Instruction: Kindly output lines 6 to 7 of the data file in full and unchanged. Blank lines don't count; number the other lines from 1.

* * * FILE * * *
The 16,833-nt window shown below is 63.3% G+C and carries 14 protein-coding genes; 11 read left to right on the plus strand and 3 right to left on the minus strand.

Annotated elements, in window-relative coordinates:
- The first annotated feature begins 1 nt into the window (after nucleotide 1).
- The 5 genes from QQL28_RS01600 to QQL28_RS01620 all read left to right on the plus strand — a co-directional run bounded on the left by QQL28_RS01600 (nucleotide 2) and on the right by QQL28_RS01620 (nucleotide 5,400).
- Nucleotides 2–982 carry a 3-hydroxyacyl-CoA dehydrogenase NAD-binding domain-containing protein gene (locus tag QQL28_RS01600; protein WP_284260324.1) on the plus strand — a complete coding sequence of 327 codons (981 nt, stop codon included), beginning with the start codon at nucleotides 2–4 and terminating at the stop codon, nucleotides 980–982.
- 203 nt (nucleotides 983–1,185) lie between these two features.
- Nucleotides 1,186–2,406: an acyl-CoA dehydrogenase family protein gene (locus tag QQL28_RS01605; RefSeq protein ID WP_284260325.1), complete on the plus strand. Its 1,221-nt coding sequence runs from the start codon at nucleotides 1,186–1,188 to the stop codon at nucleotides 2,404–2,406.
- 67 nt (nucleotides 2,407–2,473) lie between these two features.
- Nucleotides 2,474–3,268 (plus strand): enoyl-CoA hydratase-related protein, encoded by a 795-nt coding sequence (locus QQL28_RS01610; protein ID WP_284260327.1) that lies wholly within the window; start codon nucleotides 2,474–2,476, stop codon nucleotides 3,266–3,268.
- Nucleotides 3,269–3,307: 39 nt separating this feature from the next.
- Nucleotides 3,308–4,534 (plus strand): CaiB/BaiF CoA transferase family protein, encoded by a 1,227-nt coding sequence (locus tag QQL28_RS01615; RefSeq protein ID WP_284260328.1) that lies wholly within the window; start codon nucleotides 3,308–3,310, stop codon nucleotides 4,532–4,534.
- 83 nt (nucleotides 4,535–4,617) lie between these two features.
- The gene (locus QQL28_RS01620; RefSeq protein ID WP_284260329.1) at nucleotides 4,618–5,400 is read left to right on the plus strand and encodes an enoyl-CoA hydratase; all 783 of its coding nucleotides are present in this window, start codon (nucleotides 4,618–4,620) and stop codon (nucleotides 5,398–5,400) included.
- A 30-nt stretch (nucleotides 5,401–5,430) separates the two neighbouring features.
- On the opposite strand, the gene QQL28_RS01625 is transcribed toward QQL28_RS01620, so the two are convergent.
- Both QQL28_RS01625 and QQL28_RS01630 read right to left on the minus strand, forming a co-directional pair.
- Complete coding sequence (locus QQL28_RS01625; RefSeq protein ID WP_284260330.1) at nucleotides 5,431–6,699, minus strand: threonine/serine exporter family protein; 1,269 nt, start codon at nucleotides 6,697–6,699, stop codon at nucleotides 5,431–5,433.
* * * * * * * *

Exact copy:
- 203 nt (nucleotides 983–1,185) lie between these two features.
- Nucleotides 1,186–2,406: an acyl-CoA dehydrogenase family protein gene (locus tag QQL28_RS01605; RefSeq protein ID WP_284260325.1), complete on the plus strand. Its 1,221-nt coding sequence runs from the start codon at nucleotides 1,186–1,188 to the stop codon at nucleotides 2,404–2,406.